Long-term sickness absence is still an ongoing issue, according to a major study of the manufacturing industry released by EEF, the manufacturers’ organisation.
The EEF/Unum 2009 Sickness Absence Survey shows that, despite overall sickness absence decreasing, 36% of employers report an increase in long-term absence from 2007 to 2008.
The survey results identify ‘surgery or medical investigation or tests’ as the cause of almost 60% of all long-term absences, ahead of back problems (34%), cancer (26%) and stress (25%). And this category continues to worsen, with the number of employers citing the cause increasing by 6% over the last 12 months and 14% since 2005. In addition, of those employers who have seen an increase, 28% report that ‘waiting for appointment or diagnosis of illness’ is a barrier on the pathway to return to work and 25% cite ‘waiting for treatments or operations’.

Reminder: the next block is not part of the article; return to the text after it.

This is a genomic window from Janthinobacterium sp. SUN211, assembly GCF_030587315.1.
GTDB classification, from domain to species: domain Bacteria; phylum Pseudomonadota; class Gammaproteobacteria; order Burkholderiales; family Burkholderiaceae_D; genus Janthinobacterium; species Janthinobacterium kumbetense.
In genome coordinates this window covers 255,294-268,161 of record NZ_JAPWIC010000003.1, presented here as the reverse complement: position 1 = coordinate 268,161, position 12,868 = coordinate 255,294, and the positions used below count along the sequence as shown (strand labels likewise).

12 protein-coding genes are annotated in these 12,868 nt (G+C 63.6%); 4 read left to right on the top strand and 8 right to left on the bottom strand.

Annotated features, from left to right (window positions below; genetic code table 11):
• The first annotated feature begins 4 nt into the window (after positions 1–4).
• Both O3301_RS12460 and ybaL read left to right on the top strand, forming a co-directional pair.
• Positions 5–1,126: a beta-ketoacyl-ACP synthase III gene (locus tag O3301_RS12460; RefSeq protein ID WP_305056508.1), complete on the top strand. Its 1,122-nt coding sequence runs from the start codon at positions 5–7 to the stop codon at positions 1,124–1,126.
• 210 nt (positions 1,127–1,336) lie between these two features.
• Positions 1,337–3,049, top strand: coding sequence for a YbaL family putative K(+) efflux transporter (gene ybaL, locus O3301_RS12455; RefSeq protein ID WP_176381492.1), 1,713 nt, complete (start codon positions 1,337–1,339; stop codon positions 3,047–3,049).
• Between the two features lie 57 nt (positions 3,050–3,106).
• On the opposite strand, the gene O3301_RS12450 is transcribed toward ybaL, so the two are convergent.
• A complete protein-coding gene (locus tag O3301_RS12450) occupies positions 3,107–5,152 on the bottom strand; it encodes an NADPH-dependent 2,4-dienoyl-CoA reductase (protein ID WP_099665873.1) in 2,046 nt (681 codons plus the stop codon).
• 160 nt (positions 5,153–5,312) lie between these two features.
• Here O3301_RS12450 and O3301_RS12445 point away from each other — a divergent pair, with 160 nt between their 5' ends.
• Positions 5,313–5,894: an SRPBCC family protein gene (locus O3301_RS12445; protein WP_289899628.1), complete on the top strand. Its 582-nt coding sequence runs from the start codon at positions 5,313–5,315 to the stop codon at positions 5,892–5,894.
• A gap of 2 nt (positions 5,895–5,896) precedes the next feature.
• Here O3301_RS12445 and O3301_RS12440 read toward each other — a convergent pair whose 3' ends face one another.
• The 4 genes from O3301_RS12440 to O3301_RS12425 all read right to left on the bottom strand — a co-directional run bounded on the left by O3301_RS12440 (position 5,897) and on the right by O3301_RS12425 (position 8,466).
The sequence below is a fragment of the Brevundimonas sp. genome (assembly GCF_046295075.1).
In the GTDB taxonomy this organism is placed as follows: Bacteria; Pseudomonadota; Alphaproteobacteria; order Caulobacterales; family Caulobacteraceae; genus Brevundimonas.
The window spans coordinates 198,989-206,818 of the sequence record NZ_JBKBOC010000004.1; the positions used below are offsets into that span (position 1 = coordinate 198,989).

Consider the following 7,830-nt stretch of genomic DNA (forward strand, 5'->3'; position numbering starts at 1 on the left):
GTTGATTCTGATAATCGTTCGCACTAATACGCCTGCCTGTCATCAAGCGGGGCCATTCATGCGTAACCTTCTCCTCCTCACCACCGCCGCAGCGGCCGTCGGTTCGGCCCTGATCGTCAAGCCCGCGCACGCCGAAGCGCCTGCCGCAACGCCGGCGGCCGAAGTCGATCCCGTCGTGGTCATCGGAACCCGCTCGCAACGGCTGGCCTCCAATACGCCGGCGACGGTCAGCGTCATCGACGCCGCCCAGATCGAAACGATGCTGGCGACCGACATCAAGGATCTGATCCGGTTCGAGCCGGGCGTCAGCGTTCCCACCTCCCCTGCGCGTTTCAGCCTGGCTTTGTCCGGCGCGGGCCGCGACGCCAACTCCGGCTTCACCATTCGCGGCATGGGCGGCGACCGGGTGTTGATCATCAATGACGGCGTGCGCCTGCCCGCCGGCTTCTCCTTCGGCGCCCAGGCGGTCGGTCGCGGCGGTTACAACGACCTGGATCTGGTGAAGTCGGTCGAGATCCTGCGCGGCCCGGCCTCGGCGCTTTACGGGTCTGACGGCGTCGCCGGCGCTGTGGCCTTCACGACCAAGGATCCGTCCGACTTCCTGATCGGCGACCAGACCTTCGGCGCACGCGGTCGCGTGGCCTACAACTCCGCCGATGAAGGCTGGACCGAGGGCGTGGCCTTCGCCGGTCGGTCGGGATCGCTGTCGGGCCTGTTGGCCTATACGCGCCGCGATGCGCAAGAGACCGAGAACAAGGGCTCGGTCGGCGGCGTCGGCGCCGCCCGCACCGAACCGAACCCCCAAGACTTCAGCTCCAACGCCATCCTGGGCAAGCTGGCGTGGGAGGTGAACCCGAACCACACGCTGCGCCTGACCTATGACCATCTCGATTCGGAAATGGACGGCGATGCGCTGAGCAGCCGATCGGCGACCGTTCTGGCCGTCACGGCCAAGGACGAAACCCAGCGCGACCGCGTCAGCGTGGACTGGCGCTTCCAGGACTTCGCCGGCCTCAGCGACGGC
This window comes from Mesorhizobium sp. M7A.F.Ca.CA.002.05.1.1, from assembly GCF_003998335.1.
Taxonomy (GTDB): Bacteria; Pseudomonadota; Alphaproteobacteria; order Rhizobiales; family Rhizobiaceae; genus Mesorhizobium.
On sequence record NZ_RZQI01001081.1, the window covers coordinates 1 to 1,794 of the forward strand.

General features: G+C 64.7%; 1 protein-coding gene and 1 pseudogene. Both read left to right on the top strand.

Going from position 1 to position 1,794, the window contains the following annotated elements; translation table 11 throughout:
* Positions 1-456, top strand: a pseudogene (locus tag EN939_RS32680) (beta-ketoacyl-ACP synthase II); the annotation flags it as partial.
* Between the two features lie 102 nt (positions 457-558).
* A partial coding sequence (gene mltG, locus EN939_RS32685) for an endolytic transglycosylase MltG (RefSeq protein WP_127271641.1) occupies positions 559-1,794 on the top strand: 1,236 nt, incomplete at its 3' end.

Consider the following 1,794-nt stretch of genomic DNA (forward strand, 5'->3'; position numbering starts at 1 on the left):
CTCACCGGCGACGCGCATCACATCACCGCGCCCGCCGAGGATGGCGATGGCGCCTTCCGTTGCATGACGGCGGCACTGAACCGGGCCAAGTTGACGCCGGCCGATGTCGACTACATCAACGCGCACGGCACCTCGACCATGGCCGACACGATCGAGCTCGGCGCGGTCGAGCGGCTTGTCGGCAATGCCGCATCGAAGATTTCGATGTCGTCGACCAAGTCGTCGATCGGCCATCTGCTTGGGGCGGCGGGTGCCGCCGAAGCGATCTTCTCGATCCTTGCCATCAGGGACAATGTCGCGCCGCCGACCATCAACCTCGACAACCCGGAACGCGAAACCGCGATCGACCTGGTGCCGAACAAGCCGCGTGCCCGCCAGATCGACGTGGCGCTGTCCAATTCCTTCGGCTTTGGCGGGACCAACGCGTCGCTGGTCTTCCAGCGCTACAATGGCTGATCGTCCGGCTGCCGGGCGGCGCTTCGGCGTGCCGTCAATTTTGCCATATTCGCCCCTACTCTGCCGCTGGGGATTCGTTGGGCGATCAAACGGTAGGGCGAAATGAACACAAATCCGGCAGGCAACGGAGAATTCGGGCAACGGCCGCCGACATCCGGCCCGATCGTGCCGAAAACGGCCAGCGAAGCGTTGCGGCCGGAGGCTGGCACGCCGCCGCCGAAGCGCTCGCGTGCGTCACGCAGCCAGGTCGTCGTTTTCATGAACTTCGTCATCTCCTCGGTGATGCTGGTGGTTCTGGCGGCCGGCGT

Commenting, Professor Sayeed Khan, EEF Chief Medical Adviser said: “The overall fall in sickness absence figures conceals a worrying trend – an ongoing issue with long-term absence. Employers can do a lot to address this through better management, but employers would benefit from faster access to NHS treatments and secondary care in order to have a chance of significantly improving absence levels.
The research shows that 45% of companies say that they are dissatisfied with the current sick note system, with only 28% satisfied.
Commenting, Professor Michael O’Donnell, Chief Medical Officer at Unum added: “The proposed ‘fit for work’ initiative should help the NHS follow the recently launched NICE (National Institute for Health and Clinical Excellence) guidance on long-term sickness absence and incapacity. There is still a need for early intervention in the working population to prevent job loss and long-term absence from work”
The EEF/Unum survey revealed other findings, including:
• Back pain remains the second most quoted cause of both short-term and long-
• The cost of barriers to rehabilitation in the manufacturing industry has
fallen by more than £100m a year to £508m (down from £610m in 2008)
• 3 million fewer days are being lost in Manufacturing due to sickness
absence now than in 2005
• Overall sickness absence in the industry now stands at 6.2 days per
employee each year, down from 6.8 days per employee in 2007.